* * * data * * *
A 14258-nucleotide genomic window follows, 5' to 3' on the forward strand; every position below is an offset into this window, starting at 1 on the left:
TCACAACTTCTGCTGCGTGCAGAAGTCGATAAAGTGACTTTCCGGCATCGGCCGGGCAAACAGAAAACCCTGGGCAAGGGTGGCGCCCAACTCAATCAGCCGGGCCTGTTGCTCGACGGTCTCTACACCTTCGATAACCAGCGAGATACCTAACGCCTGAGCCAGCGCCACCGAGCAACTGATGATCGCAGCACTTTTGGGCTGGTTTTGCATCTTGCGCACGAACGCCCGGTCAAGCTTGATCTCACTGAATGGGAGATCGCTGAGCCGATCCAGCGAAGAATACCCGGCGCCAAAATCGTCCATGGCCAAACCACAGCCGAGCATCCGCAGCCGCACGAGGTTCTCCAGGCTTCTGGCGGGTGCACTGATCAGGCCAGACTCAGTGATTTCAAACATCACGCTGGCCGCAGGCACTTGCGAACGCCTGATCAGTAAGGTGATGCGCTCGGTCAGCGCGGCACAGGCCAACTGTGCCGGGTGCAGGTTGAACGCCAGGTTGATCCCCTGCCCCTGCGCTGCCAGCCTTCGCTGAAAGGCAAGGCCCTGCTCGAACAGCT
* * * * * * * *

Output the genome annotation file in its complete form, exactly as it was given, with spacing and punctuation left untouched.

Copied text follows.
A 14258-nucleotide genomic window follows, 5' to 3' on the forward strand; every position below is an offset into this window, starting at 1 on the left:
TCACAACTTCTGCTGCGTGCAGAAGTCGATAAAGTGACTTTCCGGCATCGGCCGGGCAAACAGAAAACCCTGGGCAAGGGTGGCGCCCAACTCAATCAGCCGGGCCTGTTGCTCGACGGTCTCTACACCTTCGATAACCAGCGAGATACCTAACGCCTGAGCCAGCGCCACCGAGCAACTGATGATCGCAGCACTTTTGGGCTGGTTTTGCATCTTGCGCACGAACGCCCGGTCAAGCTTGATCTCACTGAATGGGAGATCGCTGAGCCGATCCAGCGAAGAATACCCGGCGCCAAAATCGTCCATGGCCAAACCACAGCCGAGCATCCGCAGCCGCACGAGGTTCTCCAGGCTTCTGGCGGGTGCACTGATCAGGCCAGACTCAGTGATTTCAAACATCACGCTGGCCGCAGGCACTTGCGAACGCCTGATCAGTAAGGTGATGCGCTCGGTCAGCGCGGCACAGGCCAACTGTGCCGGGTGCAGGTTGAACGCCAGGTTGATCCCCTGCCCCTGCGCTGCCAGCCTTCGCTGAAAGGCAAGGCCCTGCTCGAACAGCT